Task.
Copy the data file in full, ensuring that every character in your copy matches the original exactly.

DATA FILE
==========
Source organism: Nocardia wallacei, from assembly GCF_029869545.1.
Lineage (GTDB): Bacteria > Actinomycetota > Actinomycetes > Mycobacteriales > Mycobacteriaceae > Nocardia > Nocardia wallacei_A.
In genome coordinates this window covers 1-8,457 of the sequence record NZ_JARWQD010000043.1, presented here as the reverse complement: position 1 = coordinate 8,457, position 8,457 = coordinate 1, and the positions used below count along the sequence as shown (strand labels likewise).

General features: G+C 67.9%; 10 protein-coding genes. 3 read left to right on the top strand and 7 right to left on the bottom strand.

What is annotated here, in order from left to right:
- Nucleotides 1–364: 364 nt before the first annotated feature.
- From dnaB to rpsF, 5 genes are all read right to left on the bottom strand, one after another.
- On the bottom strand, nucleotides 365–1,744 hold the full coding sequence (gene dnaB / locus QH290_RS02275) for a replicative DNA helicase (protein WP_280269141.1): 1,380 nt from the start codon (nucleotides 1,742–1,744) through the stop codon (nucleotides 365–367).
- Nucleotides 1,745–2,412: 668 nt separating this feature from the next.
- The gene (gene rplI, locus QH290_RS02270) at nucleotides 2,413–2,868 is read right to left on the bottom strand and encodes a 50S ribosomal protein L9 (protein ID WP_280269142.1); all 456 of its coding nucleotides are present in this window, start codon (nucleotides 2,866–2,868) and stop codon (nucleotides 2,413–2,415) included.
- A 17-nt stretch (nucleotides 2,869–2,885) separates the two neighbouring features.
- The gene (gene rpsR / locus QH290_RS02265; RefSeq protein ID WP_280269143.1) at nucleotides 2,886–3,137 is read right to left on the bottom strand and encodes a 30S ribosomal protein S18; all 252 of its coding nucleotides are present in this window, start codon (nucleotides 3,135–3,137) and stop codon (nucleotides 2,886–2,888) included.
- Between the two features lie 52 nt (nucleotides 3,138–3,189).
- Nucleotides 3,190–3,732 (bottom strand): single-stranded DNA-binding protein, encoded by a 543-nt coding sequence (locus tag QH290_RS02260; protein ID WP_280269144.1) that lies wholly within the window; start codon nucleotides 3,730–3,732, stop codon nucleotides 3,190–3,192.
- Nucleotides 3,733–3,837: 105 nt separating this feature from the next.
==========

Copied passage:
Source organism: Nocardia wallacei, from assembly GCF_029869545.1.
Lineage (GTDB): Bacteria > Actinomycetota > Actinomycetes > Mycobacteriales > Mycobacteriaceae > Nocardia > Nocardia wallacei_A.
In genome coordinates this window covers 1-8,457 of the sequence record NZ_JARWQD010000043.1, presented here as the reverse complement: position 1 = coordinate 8,457, position 8,457 = coordinate 1, and the positions used below count along the sequence as shown (strand labels likewise).

General features: G+C 67.9%; 10 protein-coding genes. 3 read left to right on the top strand and 7 right to left on the bottom strand.

What is annotated here, in order from left to right:
- Nucleotides 1–364: 364 nt before the first annotated feature.
- From dnaB to rpsF, 5 genes are all read right to left on the bottom strand, one after another.
- On the bottom strand, nucleotides 365–1,744 hold the full coding sequence (gene dnaB / locus QH290_RS02275) for a replicative DNA helicase (protein WP_280269141.1): 1,380 nt from the start codon (nucleotides 1,742–1,744) through the stop codon (nucleotides 365–367).
- Nucleotides 1,745–2,412: 668 nt separating this feature from the next.
- The gene (gene rplI, locus QH290_RS02270) at nucleotides 2,413–2,868 is read right to left on the bottom strand and encodes a 50S ribosomal protein L9 (protein ID WP_280269142.1); all 456 of its coding nucleotides are present in this window, start codon (nucleotides 2,866–2,868) and stop codon (nucleotides 2,413–2,415) included.
- A 17-nt stretch (nucleotides 2,869–2,885) separates the two neighbouring features.
- The gene (gene rpsR / locus QH290_RS02265; RefSeq protein ID WP_280269143.1) at nucleotides 2,886–3,137 is read right to left on the bottom strand and encodes a 30S ribosomal protein S18; all 252 of its coding nucleotides are present in this window, start codon (nucleotides 3,135–3,137) and stop codon (nucleotides 2,886–2,888) included.
- Between the two features lie 52 nt (nucleotides 3,138–3,189).
- Nucleotides 3,190–3,732 (bottom strand): single-stranded DNA-binding protein, encoded by a 543-nt coding sequence (locus tag QH290_RS02260; protein ID WP_280269144.1) that lies wholly within the window; start codon nucleotides 3,730–3,732, stop codon nucleotides 3,190–3,192.
- Nucleotides 3,733–3,837: 105 nt separating this feature from the next.